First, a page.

• a desire to remain relevant in a changing world;
  • dedication to continuous improvement and progression in life; and
  • resilience and the ability to learn from mistakes, take on board feedback and bounce back from setbacks.

‘Having a growth mindset in the workplace means that as a business you believe that you can always do better, no matter how successful you may be already’ – BDO

The role of the organisation in this is to proactively nurture employees across all levels of the organisation, to hone their skills, build their experience and enhance their emotional intelligence in order to enable them to perform to the best of their abilities.

The hallmarks of a growth mindset-oriented company

‘We encourage a growth mindset through interventions that build an abundance of thinking. We strive for what is possible … we look to find a way’ – JTC Group

So, what are the key factors in creating and nurturing a growth mindset? Below are a number of common themes raised by EPs.

Culture is key. First and foremost, the company needs to have a clear vision, purpose and values, within which a growth mindset is embedded and modelled throughout the company, from the top down. In addition, senior staff must model and encourage:

  • transparent and constant communication;
  • continuous development, both formal and informal – it is essential to provide employees with the necessary skills and resources to enable them to progress and maximise their potential, while contributing to the firm and their own career;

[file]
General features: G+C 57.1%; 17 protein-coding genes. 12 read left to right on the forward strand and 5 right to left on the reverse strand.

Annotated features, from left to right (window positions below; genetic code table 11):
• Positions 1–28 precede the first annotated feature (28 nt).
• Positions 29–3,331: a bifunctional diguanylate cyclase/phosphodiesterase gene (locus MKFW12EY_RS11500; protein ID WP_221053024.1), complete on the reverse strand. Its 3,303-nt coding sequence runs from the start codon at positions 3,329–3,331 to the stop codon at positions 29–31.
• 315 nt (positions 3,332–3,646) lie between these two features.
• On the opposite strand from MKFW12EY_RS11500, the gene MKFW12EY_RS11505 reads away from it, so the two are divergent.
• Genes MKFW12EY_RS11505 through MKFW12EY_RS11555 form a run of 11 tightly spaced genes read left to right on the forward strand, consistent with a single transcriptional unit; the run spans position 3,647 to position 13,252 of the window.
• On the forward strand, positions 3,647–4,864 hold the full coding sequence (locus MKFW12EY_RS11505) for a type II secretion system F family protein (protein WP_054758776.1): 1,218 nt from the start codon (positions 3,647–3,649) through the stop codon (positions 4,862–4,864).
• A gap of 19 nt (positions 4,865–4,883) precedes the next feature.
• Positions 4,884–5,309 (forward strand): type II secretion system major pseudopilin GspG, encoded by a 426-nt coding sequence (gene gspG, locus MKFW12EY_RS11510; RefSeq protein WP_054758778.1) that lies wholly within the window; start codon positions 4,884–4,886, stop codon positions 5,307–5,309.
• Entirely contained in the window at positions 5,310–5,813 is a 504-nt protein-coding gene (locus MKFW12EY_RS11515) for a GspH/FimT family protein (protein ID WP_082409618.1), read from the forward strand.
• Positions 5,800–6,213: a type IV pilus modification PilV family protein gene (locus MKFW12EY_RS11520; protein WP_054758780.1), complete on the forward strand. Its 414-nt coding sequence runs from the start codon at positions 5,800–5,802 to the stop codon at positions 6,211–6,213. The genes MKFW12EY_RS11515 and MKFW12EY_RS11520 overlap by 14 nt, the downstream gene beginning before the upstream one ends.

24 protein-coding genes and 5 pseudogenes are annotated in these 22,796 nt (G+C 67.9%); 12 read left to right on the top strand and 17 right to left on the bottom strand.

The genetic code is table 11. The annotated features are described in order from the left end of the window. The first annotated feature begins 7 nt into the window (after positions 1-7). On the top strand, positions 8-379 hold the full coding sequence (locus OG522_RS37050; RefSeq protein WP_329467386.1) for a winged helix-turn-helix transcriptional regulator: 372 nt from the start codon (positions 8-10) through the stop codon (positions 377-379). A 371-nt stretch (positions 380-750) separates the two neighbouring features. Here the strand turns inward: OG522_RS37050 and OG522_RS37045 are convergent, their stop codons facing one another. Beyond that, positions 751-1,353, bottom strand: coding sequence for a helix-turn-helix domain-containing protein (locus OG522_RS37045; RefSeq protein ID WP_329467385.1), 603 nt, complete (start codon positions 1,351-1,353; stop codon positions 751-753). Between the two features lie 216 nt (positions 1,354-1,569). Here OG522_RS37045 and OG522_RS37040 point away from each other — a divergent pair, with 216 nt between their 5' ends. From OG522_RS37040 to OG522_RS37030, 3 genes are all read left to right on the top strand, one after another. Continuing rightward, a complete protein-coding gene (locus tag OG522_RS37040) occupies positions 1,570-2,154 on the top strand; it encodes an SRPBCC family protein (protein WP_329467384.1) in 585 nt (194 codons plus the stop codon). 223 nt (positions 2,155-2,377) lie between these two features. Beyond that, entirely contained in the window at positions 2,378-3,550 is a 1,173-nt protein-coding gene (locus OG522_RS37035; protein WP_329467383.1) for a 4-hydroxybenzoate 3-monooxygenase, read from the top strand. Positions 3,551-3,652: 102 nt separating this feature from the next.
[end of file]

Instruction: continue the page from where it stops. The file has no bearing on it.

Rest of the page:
• sensible empowerment and permission to fail (ideally within a controlled environment) within a no-blame culture;
  • courage to embrace challenges, try new approaches and accept change;
  • trust and teamwork, so that staff feel safe enough to admit vulnerability;
  • collaboration and knowledge sharing;
  • regular open and honest feedback on what is working and what is not, supported by developmental coaching;
  • continual reflection and critical analysis of performance and behaviours; and
  • celebration of successes.

‘Courage is king in the world of a growth mindset as we embrace challenges and overcome obstacles in a bid to stretch, improve and grow’ – Accuro Trust (Jersey)

How to create a growth mindset culture